Nowruz, the Iraq War, and my eyeballs

Today is Nowruz, the ancient Iranian holiday celebrating the arrival of spring and, in the Iranian calendar, a new year. That really lovely holiday has unfortunately been marred since 2003 by the fact that it falls on the same day as the anniversary of the start of the Iraq War, for which I suppose we should note that no one has ever been held accountable despite the fact that it was a thoroughly criminal act that set of a series of other thoroughly criminal acts perpetrated by the American government.

Yeah, good one bro

As to the third part of the title to this post, well, I just got back from getting dilated at the eye doctor, and even staring at my computer screen for the time it’s taken me to write this has been enough to make me want to scoop my eyes out of my head with a melon baller. So I would invite you to enjoy the post I wrote on this date a year ago, which is short but angry, and includes a link to my own Persian language-inflected attempt at a Nowruz explainer if that’s something you’re interested in reading. And I would say that it is unlikely that I’ll be writing a conflict update this evening–the real conflict, my friends, is with my comically wide open pupils and any source of light. Seriously I expect my eyes will be fine in a few hours but I don’t think that will leave me enough time to actually churn one of those monster posts out tonight. If I’m wrong, I’ll see you later, but otherwise, see you tomorrow.

I suppose it feels like the war is over to most people in the US, which is all well and good, but try telling that to the Iraqi people, who haven’t known so much as a month of uninterrupted peace since the morning of March 20, 2003, when the Project for the New American Century finally got its new American century, the rest of the world be damned (literally). And yeah, Saddam Hussein is no more, and the human race is richer for his demise. But at what cost? At what ongoing cost?

The utterly unnecessary and comprehensively disastrous Iraq War animates a lot of my own views on war and peace, American foreign policy, and the unjustified/unjustifiable deference our political and media discourse still gives to the Professional Experts and Very Serious Pundits who watched the most avoidable foreign policy fiasco in American history unfold before them and did nothing, or else cheered it on. By and large those people haven’t suffered so much as a minor professional inconvenience over their malpractice–they certainly haven’t suffered anything like the Iraqi people have suffered for the past 13 years.

Source: Nowruz, and the Iraq War at 13

Hi, how’s it going? Thanks for reading; attwiw wouldn’t exist without you! If you enjoyed this or any other posts here, please share widely and help build our audience. You can like this site on Facebook or follow me on Twitter as well. Most critically, if you’re a regular reader I hope you’ll read this and consider helping this place to stay alive.

Nowruz, and the Iraq War at 13

First off, belated Nowruz greetings to all of you. As people learn more about Iran I find that there are more and more Nowruz “explainers” out there for people to read, though I’m still partial to the one I wrote back in 2013. This one from NPR is nice, though.

Today is also the 13th anniversary of the start of the Iraq War. If you’re looking for some historical analysis of the war and its effects, get back to me when it ends. Because it really never has, banners and aircraft carriers and bulging presidential codpieces aside.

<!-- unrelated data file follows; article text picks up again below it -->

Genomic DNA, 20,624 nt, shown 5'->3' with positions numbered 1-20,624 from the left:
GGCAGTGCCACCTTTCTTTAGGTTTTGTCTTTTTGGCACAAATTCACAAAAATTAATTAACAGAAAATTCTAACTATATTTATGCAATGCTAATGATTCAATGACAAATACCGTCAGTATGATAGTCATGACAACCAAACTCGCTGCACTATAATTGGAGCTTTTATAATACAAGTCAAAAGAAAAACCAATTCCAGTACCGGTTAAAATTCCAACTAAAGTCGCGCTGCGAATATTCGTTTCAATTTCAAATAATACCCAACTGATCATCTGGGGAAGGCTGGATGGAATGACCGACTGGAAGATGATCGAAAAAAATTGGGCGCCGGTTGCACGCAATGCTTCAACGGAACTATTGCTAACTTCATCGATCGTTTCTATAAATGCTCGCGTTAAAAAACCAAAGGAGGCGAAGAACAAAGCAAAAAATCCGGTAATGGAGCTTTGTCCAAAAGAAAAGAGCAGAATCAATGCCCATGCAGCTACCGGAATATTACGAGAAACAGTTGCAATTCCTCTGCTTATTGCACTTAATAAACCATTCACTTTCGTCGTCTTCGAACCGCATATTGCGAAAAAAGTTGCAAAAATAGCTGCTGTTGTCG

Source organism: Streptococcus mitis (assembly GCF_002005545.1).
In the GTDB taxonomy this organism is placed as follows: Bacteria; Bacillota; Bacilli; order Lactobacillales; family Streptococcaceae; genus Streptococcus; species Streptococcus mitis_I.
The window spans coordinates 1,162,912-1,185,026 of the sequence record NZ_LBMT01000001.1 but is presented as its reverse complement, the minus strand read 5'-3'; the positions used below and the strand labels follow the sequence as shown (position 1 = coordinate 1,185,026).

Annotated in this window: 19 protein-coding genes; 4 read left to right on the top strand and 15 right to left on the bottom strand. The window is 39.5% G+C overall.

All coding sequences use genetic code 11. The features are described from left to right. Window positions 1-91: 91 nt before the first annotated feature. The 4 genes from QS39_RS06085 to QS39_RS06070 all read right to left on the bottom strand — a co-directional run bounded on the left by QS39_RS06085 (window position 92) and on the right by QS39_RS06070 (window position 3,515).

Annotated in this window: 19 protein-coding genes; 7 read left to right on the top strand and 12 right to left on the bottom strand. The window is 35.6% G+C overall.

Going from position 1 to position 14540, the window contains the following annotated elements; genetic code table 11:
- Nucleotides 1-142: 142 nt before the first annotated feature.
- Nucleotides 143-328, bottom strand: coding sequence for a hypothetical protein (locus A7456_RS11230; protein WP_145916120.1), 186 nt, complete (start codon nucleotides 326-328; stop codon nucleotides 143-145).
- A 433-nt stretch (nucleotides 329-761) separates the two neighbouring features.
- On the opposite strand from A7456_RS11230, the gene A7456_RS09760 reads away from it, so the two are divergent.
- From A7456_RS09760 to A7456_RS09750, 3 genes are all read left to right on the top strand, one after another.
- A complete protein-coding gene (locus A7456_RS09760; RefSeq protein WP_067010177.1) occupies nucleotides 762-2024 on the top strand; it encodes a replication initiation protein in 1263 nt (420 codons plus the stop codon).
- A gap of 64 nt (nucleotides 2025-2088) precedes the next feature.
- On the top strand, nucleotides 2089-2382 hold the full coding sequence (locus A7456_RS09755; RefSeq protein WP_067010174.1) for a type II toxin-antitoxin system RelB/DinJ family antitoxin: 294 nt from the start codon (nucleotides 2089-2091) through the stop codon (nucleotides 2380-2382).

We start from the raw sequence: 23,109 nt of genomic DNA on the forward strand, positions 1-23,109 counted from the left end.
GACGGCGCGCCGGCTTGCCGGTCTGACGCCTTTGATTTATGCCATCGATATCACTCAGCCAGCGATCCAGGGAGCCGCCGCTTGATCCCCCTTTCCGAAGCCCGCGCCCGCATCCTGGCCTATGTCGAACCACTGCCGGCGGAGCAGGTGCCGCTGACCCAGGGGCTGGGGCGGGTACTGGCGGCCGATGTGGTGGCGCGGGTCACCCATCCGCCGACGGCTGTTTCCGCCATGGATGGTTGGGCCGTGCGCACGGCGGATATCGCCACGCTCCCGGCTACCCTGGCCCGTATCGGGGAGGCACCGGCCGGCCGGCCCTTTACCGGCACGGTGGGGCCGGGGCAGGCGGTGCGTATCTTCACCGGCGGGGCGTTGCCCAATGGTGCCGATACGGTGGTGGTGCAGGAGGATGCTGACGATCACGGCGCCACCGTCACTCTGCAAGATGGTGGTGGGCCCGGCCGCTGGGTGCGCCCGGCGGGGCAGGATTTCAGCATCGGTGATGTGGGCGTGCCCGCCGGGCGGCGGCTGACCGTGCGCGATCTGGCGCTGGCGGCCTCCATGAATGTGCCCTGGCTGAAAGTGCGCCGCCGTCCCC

g-cvr-080501-mission-10a-grid-6x2

Yeah, it actually never was, was it?

I suppose it feels like the war is over to most people in the US, which is all well and good, but try telling that to the Iraqi people, who haven’t known so much as a month of uninterrupted peace since the morning of March 20, 2003, when the Project for the New American Century finally got its new American century, the rest of the world be damned (literally). And yeah, Saddam Hussein is no more, and the human race is richer for his demise. But at what cost? At what ongoing cost?

The utterly unnecessary and comprehensively disastrous Iraq War animates a lot of my own views on war and peace, American foreign policy, and the unjustified/unjustifiable deference our political and media discourse still gives to the Professional Experts and Very Serious Pundits who watched the most avoidable foreign policy fiasco in American history unfold before them and did nothing, or else cheered it on. By and large those people haven’t suffered so much as a minor professional inconvenience over their malpractice–they certainly haven’t suffered anything like the Iraqi people have suffered for the past 13 years.

It’s ironically fitting that this war’s anniversary falls on or very near to Nowruz every year. “Nowruz” means “new day” in Persian, or “new light” if you want to really be archaic about it. The idea of turning the page on the past, of giving yourself a clear slate for the coming year, is implicit in the holiday and its commemoration of the world’s annual spring rebirth after another desolate winter. It would be wonderful if we could all turn the page on the Iraq War, but the fighting it began still very much rages on, and once that finally stops its consequences will be with all of us for many more years to come.

Nowruz Mobarak!

Happy Iranian New Year (or spring equinox, if you prefer), everybody! Here in Virginia I’m ringing in the new season with snow on the ground and a head cold, so this is likely the last thing you’ll be seeing from me today. But as I did last year I thought I’d post a link to my 2013 Nowruz post over on my infrequently-updated Persian blog, in case anybody is interested in learning more about the holiday. Happy spring and thanks for reading!